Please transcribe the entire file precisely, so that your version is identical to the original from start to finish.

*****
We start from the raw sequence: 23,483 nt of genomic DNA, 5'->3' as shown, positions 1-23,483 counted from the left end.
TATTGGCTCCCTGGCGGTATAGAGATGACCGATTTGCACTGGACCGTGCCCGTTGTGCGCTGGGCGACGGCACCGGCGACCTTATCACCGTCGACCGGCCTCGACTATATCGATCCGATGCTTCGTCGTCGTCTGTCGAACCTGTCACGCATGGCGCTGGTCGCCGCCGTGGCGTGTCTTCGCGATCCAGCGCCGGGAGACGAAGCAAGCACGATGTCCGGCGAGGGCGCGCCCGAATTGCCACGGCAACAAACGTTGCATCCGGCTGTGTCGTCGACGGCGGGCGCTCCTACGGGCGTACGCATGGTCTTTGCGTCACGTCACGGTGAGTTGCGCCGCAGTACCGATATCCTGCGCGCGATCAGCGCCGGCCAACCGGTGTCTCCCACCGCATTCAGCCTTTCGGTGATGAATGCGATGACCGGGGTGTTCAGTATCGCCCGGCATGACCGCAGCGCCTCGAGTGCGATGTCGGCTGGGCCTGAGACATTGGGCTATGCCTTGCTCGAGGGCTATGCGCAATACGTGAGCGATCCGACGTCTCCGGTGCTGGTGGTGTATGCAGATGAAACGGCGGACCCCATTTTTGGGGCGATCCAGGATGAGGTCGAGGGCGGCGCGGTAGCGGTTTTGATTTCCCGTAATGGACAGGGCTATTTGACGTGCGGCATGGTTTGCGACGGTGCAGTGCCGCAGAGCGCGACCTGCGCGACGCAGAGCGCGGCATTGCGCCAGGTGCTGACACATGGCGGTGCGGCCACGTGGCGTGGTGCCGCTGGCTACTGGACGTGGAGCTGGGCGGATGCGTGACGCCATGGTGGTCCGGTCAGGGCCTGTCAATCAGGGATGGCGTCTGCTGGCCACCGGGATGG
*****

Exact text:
We start from the raw sequence: 23,483 nt of genomic DNA, 5'->3' as shown, positions 1-23,483 counted from the left end.
TATTGGCTCCCTGGCGGTATAGAGATGACCGATTTGCACTGGACCGTGCCCGTTGTGCGCTGGGCGACGGCACCGGCGACCTTATCACCGTCGACCGGCCTCGACTATATCGATCCGATGCTTCGTCGTCGTCTGTCGAACCTGTCACGCATGGCGCTGGTCGCCGCCGTGGCGTGTCTTCGCGATCCAGCGCCGGGAGACGAAGCAAGCACGATGTCCGGCGAGGGCGCGCCCGAATTGCCACGGCAACAAACGTTGCATCCGGCTGTGTCGTCGACGGCGGGCGCTCCTACGGGCGTACGCATGGTCTTTGCGTCACGTCACGGTGAGTTGCGCCGCAGTACCGATATCCTGCGCGCGATCAGCGCCGGCCAACCGGTGTCTCCCACCGCATTCAGCCTTTCGGTGATGAATGCGATGACCGGGGTGTTCAGTATCGCCCGGCATGACCGCAGCGCCTCGAGTGCGATGTCGGCTGGGCCTGAGACATTGGGCTATGCCTTGCTCGAGGGCTATGCGCAATACGTGAGCGATCCGACGTCTCCGGTGCTGGTGGTGTATGCAGATGAAACGGCGGACCCCATTTTTGGGGCGATCCAGGATGAGGTCGAGGGCGGCGCGGTAGCGGTTTTGATTTCCCGTAATGGACAGGGCTATTTGACGTGCGGCATGGTTTGCGACGGTGCAGTGCCGCAGAGCGCGACCTGCGCGACGCAGAGCGCGGCATTGCGCCAGGTGCTGACACATGGCGGTGCGGCCACGTGGCGTGGTGCCGCTGGCTACTGGACGTGGAGCTGGGCGGATGCGTGACGCCATGGTGGTCCGGTCAGGGCCTGTCAATCAGGGATGGCGTCTGCTGGCCACCGGGATGG